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Not So Common Sense - A Halo 2 Strategy Guide

by Overswarm

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Movement Techniques

". . . Those skilled in war can make themselves invincible, but cannot cause an enemy to be certainly vulnerable. Therefore it is said that one may know how to win, but cannot necessarily do so." -Sun Tzu

He's right. You can't make the enemy vulnerable. However, you can make him more LIKELY to take actions that make him vulnerable. You can't do it straightforwardly though. Saying "Come out here, I'm going to make you vulnerable to that I may damage you" won't work. You have to deceive them. Only through deception can you cause the enemy to make himself vulnerable.

There are a million ways to deceive enemy players, and a million cues you can look at to guess whether or not you yourself are being duped. I couldn't possibly go over them all. So to shorten things up, I'm going to use the most basic (and popular) trend of deception, maneuvers. Keep in mind as you read this, that for each maneuver listed (and those not listed), there will always be one of two things true if the maneuver is any good. You will do the maneuver either because you know how the enemy will react (or be forced to react), or you do the maneuver because the enemy cannot react to it in a hostile manner, thus endangering the enemy and keeping you safe. In short, you do the maneuvers to give you a distinct advantage.

  1. Wounded prey

    Everyone knows the "wounded prey" maneuver. Hell, even some animals will use this in the wild. It's simply being injured (or feigning it), and prompting a chase. You then wait behind a corner, on a ledge, whatever, and when the enemy comes around you attack with the first move. In team games, it sometimes leads in your entire team unloading a clip into the hapless predator that was following their teammate. This is a natural instinct in humans, and most pick it up without knowing where they learned it. Some of the more progressive thinkers will move past the obvious spots, and go to a place that is totally unexpected. Doing things like passing up the first wall in the library in lockout while being chased only to use the maneuver at the second wall is a sign that you have played a lot of halo. It can get very advanced as far as this maneuver goes, but all of them follow the same guidelines.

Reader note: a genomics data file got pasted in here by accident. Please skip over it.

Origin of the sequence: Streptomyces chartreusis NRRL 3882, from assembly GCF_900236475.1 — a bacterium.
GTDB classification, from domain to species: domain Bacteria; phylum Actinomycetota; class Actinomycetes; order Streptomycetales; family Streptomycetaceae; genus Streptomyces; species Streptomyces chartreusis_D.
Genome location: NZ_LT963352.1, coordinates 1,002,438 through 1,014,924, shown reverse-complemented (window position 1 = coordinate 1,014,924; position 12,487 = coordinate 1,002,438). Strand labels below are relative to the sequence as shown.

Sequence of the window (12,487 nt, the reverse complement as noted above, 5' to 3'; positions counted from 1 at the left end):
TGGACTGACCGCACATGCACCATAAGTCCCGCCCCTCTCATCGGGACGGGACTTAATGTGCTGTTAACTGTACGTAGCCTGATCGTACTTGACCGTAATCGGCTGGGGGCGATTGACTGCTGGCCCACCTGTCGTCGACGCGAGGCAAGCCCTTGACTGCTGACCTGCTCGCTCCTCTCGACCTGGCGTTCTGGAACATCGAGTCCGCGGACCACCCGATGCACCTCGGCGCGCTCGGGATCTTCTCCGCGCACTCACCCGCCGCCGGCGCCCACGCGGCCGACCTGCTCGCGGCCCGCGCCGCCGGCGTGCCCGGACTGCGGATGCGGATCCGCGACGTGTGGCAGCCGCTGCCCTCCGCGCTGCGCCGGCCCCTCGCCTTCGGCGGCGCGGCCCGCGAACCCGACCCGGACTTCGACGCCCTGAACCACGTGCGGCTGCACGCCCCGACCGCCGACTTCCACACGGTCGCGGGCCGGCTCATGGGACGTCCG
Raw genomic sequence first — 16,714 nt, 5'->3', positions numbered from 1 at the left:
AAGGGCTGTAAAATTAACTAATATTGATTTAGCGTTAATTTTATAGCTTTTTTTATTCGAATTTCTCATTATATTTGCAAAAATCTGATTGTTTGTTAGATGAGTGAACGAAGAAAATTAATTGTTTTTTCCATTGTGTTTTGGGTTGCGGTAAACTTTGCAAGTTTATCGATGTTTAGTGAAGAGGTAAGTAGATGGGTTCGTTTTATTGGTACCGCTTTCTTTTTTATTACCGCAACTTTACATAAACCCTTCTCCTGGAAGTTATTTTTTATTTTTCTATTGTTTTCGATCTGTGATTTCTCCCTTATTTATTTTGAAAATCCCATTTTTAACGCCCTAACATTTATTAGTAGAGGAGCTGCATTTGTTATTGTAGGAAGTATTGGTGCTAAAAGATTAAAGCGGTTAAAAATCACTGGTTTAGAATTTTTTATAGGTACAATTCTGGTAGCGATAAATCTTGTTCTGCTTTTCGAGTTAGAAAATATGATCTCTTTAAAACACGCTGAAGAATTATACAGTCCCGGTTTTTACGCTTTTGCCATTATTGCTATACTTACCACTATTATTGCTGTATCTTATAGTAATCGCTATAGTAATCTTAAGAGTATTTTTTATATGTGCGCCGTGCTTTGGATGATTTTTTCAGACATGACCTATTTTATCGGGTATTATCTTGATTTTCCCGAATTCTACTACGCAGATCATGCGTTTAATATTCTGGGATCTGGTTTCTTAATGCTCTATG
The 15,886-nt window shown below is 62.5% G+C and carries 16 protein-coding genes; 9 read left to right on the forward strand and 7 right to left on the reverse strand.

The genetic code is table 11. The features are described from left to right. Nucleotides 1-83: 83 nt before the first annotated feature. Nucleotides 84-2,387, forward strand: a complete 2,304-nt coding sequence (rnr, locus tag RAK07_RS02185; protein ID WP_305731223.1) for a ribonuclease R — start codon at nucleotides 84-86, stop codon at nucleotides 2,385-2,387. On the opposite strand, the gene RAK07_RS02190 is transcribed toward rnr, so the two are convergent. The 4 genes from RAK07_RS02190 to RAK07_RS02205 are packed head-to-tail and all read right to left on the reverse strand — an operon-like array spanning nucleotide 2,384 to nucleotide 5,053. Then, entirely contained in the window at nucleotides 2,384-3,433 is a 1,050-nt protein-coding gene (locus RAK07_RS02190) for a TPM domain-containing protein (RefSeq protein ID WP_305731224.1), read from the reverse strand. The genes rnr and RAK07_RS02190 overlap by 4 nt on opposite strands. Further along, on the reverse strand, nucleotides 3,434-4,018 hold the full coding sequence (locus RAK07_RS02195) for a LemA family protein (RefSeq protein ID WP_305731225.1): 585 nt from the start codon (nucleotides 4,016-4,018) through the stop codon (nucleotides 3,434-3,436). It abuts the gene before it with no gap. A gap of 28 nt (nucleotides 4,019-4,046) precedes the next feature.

2. Aggressive Wounded Prey maneuver

    After hiding behind corners and blasting people with a shotgun (or being on the receiving end) for so long, people start to catch on. At high levels of play, you often see this technique much more than the original, despite that this is much more advanced. Instead of waiting behind a corner to attack an enemy so that you are in a kill-or-be-killed situation, you position yourself so that you have several escape routes, while your enemy has none. An example of this would be to climb up the BR tower in lockout to the top floor, and when you get to the top, jumping on the sides of the wall. When your enemy comes, you can unleash clip after clip into him, and you have both the height advantage as well as 100% visibility and maneuverability, while he is confined to a small space and his only escape route is a long narrow walkway. You, on the other hand, can easily drop down to the second or third floor BR, jump to the library, or jump to bottom glass. This is a highly situational maneuver, but the pros (especially Zyos, as of late) seem to constantly make sure that they are in these positions.

  3. Camping

    Lots of boos and hissing come with this age-old maneuver, but it is also natural. It's effectiveness increased twentyfold when Bungie decided not to include powerups in many of the stages, and even more when they made the power weapons not respawn. That said, a camper usually does either the wounded prey or the aggressive wounded prey maneuver, but long before the enemy actually comes. All camping ever has been is staying in one general location to prevent surprises and gain an edge regardless of circumstances.

  4. Out of sight

    The out of sight maneuver is easy to understand. You simply move to a place where you can hide where the enemy is unlikely to see you, and then you wait for them to leave. This will often be the reaction when the enemy is toting a rocket launcher, you an empty sniper rifle and an SMG.

The following maneuvers are a bit more advanced in the fact that you have to be consciously thinking of them BEFORE you start to act, otherwise they just will end up being sloppy maneuvers that lead to easy kills. These maneuvers are generally less common as the previous as well.